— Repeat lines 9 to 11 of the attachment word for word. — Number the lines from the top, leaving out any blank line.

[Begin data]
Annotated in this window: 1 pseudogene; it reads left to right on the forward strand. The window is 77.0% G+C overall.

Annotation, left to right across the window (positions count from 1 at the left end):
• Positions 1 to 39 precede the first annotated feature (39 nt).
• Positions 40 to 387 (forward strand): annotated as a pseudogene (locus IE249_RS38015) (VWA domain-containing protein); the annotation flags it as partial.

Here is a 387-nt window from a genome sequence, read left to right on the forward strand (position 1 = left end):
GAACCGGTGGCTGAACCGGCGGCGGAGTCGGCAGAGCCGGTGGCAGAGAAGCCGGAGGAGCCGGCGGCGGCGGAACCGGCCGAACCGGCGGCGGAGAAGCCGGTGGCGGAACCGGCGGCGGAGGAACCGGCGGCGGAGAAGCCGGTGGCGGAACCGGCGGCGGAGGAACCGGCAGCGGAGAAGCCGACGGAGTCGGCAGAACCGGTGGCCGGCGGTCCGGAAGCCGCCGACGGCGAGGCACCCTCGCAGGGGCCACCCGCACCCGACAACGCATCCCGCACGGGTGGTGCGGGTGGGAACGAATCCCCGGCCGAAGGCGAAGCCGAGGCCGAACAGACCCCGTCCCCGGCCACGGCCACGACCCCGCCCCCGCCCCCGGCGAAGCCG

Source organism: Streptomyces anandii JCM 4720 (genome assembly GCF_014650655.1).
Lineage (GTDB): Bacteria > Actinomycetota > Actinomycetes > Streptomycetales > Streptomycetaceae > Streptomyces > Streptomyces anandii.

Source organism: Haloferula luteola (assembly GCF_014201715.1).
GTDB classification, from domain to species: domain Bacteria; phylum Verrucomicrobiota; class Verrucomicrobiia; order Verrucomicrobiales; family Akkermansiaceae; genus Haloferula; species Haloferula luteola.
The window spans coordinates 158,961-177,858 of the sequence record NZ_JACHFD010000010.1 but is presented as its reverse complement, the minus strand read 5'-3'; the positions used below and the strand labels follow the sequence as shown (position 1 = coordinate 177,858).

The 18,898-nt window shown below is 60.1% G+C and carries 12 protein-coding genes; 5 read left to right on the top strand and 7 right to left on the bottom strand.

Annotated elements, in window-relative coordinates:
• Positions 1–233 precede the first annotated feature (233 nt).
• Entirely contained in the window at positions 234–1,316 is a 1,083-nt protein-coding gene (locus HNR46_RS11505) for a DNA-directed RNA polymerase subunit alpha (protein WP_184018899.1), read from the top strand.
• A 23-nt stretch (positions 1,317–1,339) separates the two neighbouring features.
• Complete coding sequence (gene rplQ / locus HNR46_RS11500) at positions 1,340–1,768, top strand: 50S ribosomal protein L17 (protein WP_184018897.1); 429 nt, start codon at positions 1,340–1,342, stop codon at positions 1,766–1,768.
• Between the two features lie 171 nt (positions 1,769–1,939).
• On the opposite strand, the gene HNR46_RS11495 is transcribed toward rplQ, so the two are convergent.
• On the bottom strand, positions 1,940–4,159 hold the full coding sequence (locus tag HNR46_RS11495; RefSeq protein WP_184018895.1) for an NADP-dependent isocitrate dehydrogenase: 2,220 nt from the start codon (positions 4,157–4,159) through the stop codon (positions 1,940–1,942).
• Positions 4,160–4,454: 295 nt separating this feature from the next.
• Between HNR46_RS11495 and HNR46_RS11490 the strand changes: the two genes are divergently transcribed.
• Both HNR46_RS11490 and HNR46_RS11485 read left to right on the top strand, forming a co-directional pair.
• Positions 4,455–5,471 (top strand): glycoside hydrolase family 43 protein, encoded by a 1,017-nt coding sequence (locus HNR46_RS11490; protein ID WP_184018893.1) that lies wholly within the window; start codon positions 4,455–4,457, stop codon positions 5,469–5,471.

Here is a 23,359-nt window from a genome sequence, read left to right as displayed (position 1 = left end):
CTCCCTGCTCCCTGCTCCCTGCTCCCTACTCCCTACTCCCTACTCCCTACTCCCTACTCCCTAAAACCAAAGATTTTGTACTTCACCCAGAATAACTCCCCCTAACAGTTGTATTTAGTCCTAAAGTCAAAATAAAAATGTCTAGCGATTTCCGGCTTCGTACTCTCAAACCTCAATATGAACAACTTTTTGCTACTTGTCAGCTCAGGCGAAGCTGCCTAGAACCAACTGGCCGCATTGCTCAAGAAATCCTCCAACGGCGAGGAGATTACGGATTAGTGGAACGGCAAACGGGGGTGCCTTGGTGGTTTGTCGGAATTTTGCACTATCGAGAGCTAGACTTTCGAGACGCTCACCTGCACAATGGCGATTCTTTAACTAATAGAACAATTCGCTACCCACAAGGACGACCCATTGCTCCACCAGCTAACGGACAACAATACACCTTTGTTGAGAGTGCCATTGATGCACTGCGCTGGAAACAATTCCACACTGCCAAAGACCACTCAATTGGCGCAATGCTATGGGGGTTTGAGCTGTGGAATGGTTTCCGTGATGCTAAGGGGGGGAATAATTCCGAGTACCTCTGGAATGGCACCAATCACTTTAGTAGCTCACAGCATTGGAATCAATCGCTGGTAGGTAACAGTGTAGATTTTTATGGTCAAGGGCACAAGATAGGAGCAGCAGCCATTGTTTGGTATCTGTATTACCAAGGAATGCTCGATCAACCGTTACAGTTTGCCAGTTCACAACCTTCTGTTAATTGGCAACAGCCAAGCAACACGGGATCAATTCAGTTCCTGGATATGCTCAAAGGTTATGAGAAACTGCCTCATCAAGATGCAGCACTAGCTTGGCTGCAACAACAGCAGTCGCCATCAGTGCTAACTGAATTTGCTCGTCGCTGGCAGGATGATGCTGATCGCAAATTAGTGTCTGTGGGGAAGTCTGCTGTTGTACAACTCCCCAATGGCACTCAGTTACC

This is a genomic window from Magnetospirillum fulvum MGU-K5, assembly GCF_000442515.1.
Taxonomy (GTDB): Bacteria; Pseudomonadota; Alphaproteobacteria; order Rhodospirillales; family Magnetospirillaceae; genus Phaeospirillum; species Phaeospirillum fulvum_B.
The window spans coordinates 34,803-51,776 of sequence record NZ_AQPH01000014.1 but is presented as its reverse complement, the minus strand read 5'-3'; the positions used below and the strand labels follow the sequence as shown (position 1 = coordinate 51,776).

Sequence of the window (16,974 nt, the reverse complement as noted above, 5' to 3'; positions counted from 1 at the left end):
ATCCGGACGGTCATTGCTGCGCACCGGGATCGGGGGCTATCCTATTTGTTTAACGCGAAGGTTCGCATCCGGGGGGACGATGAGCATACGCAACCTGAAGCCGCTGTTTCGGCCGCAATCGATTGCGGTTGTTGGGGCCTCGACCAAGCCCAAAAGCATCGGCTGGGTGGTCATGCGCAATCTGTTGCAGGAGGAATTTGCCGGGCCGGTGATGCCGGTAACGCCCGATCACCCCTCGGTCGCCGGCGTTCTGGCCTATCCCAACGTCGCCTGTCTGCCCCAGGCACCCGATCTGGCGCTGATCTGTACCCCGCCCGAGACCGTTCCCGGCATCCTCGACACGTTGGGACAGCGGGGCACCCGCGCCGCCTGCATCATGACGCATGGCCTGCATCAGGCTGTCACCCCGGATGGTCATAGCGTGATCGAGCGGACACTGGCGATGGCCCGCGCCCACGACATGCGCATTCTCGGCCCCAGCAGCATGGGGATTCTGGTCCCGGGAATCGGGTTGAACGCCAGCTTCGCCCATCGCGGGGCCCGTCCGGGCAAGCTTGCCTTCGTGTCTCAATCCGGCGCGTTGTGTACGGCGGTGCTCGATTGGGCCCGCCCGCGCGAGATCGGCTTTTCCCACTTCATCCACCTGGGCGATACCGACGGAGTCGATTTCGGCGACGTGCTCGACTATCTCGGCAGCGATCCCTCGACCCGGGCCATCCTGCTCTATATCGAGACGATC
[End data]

Source organism: Haloferula luteola (assembly GCF_014201715.1).
GTDB classification, from domain to species: domain Bacteria; phylum Verrucomicrobiota; class Verrucomicrobiia; order Verrucomicrobiales; family Akkermansiaceae; genus Haloferula; species Haloferula luteola.
The window spans coordinates 158,961-177,858 of the sequence record NZ_JACHFD010000010.1 but is presented as its reverse complement, the minus strand read 5'-3'; the positions used below and the strand labels follow the sequence as shown (position 1 = coordinate 177,858).